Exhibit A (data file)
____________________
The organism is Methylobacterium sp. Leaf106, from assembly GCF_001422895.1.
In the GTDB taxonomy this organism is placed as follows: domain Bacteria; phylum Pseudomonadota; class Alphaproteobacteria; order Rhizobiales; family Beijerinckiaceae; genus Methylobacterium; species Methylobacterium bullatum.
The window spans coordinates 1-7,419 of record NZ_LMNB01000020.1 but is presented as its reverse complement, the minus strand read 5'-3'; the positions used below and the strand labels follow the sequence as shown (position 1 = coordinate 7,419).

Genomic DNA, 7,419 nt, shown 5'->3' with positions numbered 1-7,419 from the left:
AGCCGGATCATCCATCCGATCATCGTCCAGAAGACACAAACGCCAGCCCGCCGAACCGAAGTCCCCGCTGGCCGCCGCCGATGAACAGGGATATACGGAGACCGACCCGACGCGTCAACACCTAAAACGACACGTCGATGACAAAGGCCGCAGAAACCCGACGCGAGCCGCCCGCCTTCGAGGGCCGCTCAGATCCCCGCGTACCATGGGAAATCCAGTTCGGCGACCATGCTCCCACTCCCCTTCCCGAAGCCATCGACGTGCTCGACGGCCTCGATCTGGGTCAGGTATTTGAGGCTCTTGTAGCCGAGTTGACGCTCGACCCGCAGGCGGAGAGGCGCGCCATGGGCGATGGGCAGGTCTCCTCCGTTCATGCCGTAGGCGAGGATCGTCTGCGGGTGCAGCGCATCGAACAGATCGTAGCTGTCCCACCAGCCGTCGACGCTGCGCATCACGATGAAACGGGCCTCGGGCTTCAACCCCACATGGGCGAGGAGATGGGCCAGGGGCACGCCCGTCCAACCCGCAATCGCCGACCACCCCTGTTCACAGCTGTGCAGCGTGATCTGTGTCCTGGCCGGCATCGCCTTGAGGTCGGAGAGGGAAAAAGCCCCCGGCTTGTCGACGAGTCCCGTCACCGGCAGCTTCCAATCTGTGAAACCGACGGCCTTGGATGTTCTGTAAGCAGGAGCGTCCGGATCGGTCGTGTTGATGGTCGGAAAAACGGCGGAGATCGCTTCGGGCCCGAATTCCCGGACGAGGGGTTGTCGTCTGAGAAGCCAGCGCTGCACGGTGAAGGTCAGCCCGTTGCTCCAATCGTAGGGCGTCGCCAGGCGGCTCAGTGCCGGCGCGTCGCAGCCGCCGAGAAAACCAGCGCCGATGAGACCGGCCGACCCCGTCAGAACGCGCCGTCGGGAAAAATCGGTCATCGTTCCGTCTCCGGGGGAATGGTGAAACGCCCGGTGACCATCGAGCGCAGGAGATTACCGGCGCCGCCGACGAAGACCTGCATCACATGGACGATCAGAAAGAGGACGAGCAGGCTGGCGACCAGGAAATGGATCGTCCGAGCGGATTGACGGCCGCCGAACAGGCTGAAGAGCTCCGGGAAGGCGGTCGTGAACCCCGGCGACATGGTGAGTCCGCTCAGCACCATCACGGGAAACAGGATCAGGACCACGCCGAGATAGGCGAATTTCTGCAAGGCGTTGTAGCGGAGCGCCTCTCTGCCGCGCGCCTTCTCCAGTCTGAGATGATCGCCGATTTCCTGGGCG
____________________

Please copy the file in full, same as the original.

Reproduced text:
The organism is Methylobacterium sp. Leaf106, from assembly GCF_001422895.1.
In the GTDB taxonomy this organism is placed as follows: domain Bacteria; phylum Pseudomonadota; class Alphaproteobacteria; order Rhizobiales; family Beijerinckiaceae; genus Methylobacterium; species Methylobacterium bullatum.
The window spans coordinates 1-7,419 of record NZ_LMNB01000020.1 but is presented as its reverse complement, the minus strand read 5'-3'; the positions used below and the strand labels follow the sequence as shown (position 1 = coordinate 7,419).

Genomic DNA, 7,419 nt, shown 5'->3' with positions numbered 1-7,419 from the left:
AGCCGGATCATCCATCCGATCATCGTCCAGAAGACACAAACGCCAGCCCGCCGAACCGAAGTCCCCGCTGGCCGCCGCCGATGAACAGGGATATACGGAGACCGACCCGACGCGTCAACACCTAAAACGACACGTCGATGACAAAGGCCGCAGAAACCCGACGCGAGCCGCCCGCCTTCGAGGGCCGCTCAGATCCCCGCGTACCATGGGAAATCCAGTTCGGCGACCATGCTCCCACTCCCCTTCCCGAAGCCATCGACGTGCTCGACGGCCTCGATCTGGGTCAGGTATTTGAGGCTCTTGTAGCCGAGTTGACGCTCGACCCGCAGGCGGAGAGGCGCGCCATGGGCGATGGGCAGGTCTCCTCCGTTCATGCCGTAGGCGAGGATCGTCTGCGGGTGCAGCGCATCGAACAGATCGTAGCTGTCCCACCAGCCGTCGACGCTGCGCATCACGATGAAACGGGCCTCGGGCTTCAACCCCACATGGGCGAGGAGATGGGCCAGGGGCACGCCCGTCCAACCCGCAATCGCCGACCACCCCTGTTCACAGCTGTGCAGCGTGATCTGTGTCCTGGCCGGCATCGCCTTGAGGTCGGAGAGGGAAAAAGCCCCCGGCTTGTCGACGAGTCCCGTCACCGGCAGCTTCCAATCTGTGAAACCGACGGCCTTGGATGTTCTGTAAGCAGGAGCGTCCGGATCGGTCGTGTTGATGGTCGGAAAAACGGCGGAGATCGCTTCGGGCCCGAATTCCCGGACGAGGGGTTGTCGTCTGAGAAGCCAGCGCTGCACGGTGAAGGTCAGCCCGTTGCTCCAATCGTAGGGCGTCGCCAGGCGGCTCAGTGCCGGCGCGTCGCAGCCGCCGAGAAAACCAGCGCCGATGAGACCGGCCGACCCCGTCAGAACGCGCCGTCGGGAAAAATCGGTCATCGTTCCGTCTCCGGGGGAATGGTGAAACGCCCGGTGACCATCGAGCGCAGGAGATTACCGGCGCCGCCGACGAAGACCTGCATCACATGGACGATCAGAAAGAGGACGAGCAGGCTGGCGACCAGGAAATGGATCGTCCGAGCGGATTGACGGCCGCCGAACAGGCTGAAGAGCTCCGGGAAGGCGGTCGTGAACCCCGGCGACATGGTGAGTCCGCTCAGCACCATCACGGGAAACAGGATCAGGACCACGCCGAGATAGGCGAATTTCTGCAAGGCGTTGTAGCGGAGCGCCTCTCTGCCGCGCGCCTTCTCCAGTCTGAGATGATCGCCGATTTCCTGGGCG